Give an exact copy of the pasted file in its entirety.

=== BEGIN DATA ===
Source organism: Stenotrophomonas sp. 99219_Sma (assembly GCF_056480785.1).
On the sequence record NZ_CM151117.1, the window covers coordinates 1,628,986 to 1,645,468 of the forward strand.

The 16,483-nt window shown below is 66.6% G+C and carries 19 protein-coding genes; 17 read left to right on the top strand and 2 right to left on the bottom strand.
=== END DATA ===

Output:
Source organism: Stenotrophomonas sp. 99219_Sma (assembly GCF_056480785.1).
On the sequence record NZ_CM151117.1, the window covers coordinates 1,628,986 to 1,645,468 of the forward strand.

The 16,483-nt window shown below is 66.6% G+C and carries 19 protein-coding genes; 17 read left to right on the top strand and 2 right to left on the bottom strand.